Once appropriate safeguards and contractual arrangements are in place, companies can protect trade secrets and process personal data in accordance with EU data protection directives. Companies should always know how third-party service providers handle data and what rights of use they have. Since there are also legal uncertainties and grey areas when it comes to data sovereignty, it should be contractually regulated what happens to data and how it is stored, processed, and transferred.
If a production company wants to increase its performance, it can use the cloud and web services of a managed service provider. Via data analysis, this provider could, for example, make forecasts on maintenance tasks and determine the company's optimisation potential.
Although the commissioning company should have data sovereignty in this case, this does not mean it necessarily has access to all data analyses of the commissioned company. Unless otherwise contractually agreed, parts of the data could also be reused or sold to third parties. Here, a lack of data sovereignty creates a security risk and a competitive disadvantage for companies.
What is the legal framework for data sovereignty?
Small online retailers or large-scale producers – the evaluation of customer and business data is important to allow businesses to quickly adapt production and services to meet customer expectations and behaviour. Since it has become near impossible to hermetically seal off data from third-party access, legal frameworks are required. In addition to individual contractual arrangements between clients and service providers, national and international data protection regulations such as the EU General Data Protection Regulation (GDPR) are guidelines for data sovereignty.
A general data protection law that sets out basic guidelines for the protection of personal data does not exist in the USA. While there are specific data protection regulations for industries in the EU, data protection here is based on the voluntary commitment of US companies. In addition, US authorities have extensive powers of disposal over data. If UK companies use the services of American cloud providers or web service providers, data protection gaps can arise.
What to consider when implementing data sovereignty?
According to the GDPR, companies that process personal data must take ‘appropriate technical and organisational measures to ensure a level of protection appropriate to the risk’. Data protection and data sovereignty present as complex tasks for companies. In particular, balancing the protection of corporate data, personal data, and a strong market position can be difficult. Since the GDPR focuses primarily on personal data, companies must ensure that users are informed about and consciously consent to the processing of their personal data. At the same time, the analysis of user data is a crucial success factor for digital companies.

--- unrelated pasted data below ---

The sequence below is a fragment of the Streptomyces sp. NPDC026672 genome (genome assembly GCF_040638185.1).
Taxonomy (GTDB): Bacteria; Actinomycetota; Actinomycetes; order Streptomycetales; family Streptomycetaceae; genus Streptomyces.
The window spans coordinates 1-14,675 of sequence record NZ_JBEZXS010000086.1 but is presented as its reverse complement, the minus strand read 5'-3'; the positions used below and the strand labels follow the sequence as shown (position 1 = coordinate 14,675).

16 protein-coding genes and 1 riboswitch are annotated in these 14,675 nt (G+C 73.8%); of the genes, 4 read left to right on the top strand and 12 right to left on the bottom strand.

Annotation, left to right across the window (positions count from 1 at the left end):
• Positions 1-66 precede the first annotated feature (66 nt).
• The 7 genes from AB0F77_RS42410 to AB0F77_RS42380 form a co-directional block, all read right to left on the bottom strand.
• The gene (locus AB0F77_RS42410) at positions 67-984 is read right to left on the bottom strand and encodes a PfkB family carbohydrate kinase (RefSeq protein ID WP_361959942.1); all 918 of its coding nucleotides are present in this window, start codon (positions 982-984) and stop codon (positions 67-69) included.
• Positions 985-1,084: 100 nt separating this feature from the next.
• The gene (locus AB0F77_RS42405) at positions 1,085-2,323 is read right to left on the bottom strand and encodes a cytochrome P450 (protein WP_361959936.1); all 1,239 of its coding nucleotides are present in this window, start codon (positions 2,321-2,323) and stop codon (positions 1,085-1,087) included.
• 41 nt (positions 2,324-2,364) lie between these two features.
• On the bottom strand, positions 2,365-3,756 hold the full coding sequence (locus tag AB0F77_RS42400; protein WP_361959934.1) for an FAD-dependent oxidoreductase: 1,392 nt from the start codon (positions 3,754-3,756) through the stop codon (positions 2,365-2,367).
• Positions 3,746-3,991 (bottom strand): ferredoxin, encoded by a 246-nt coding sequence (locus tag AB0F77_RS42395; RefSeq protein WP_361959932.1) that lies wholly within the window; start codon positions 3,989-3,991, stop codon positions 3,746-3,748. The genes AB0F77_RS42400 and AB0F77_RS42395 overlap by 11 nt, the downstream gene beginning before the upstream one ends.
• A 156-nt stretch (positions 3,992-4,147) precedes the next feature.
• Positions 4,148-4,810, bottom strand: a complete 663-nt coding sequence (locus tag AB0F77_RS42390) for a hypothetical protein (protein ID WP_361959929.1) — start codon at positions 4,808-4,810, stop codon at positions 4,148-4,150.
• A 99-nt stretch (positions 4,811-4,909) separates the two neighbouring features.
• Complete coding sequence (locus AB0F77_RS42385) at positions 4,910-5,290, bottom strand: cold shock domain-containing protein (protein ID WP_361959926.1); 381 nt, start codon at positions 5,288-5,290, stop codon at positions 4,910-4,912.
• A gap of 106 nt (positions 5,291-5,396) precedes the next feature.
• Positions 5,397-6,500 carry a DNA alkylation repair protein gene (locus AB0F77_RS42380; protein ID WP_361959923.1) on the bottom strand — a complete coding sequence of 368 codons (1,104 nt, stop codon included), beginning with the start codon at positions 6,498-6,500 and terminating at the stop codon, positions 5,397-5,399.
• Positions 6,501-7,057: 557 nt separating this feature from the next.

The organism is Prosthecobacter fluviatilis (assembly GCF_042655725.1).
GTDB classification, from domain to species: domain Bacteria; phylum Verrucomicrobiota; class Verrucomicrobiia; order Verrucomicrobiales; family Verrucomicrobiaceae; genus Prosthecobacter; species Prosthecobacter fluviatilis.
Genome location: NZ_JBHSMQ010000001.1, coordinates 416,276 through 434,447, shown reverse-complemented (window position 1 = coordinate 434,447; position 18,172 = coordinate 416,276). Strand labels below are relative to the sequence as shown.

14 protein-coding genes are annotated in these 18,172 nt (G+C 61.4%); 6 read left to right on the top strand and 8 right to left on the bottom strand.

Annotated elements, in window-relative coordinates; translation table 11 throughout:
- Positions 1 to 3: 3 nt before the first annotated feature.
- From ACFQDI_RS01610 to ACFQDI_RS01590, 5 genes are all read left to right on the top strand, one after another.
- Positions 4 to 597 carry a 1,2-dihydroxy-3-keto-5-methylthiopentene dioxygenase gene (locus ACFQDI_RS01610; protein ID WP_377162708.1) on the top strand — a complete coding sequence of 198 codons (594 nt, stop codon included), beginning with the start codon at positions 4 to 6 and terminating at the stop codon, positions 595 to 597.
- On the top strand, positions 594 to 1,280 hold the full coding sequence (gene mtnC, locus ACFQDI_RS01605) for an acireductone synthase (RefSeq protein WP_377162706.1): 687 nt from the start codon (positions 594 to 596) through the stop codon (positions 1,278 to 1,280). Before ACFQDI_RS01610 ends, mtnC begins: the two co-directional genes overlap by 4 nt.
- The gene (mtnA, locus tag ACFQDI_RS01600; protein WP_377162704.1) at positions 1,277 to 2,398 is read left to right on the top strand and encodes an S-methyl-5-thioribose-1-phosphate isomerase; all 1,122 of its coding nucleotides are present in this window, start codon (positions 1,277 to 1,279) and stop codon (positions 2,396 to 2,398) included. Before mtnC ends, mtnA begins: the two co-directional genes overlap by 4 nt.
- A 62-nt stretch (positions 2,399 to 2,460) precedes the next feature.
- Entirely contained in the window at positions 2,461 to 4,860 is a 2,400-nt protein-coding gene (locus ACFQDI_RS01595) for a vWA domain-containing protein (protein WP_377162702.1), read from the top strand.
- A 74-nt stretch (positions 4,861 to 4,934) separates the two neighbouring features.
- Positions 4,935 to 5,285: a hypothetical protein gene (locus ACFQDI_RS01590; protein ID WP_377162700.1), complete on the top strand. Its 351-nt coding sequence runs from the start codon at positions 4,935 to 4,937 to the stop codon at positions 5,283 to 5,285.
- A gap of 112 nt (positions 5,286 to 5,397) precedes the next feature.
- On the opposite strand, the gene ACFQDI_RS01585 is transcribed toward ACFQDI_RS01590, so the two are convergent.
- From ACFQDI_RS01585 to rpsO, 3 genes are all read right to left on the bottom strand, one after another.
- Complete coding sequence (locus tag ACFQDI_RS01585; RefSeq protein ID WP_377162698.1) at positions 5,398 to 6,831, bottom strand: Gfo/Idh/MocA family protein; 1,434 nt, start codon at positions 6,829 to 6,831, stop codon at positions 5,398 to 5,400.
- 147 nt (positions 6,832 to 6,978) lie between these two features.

- Pseudonymisation and encryption of data
- Confidentiality and integrity of systems
- Technical resilience of systems
- Recovery and availability of data after technical emergencies
- Regular review, assessment, and evaluation of protective measures
- Compliance with and incorporation of data protection measures by employees
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Outlook: Data sovereignty in the UK
UK data security measures are on par with European counterparts.
The European initiative for high-security, privacy-compliant, and market-ready data infrastructures is called Gaia-X. Gaia-X is partnering with IONOS Cloud and others to work on a data infrastructure that will become Europe's alternative to cloud computing services provided by the likes of Amazon, IBM, Google, Alibaba, or Microsoft. This would allow companies to securely process data via intra-European computer centres, ensure data sovereignty, and prevent the outflow of industrial and personal data to non-European actors. The infrastructure aims to be based on transparent, freely selectable network nodes and data centres whose attributes, capabilities and requirements are clearly communicated. Customers should be able to switch providers effortlessly without becoming dependent on web service providers and managed service providers or through cloud and vendor lock-in.
The GDPR sets out clear guidelines for the processing of personal data. Among other things, companies are also obliged to document and prove protective measures. For more information, read the following article on the EU GDPR requirements.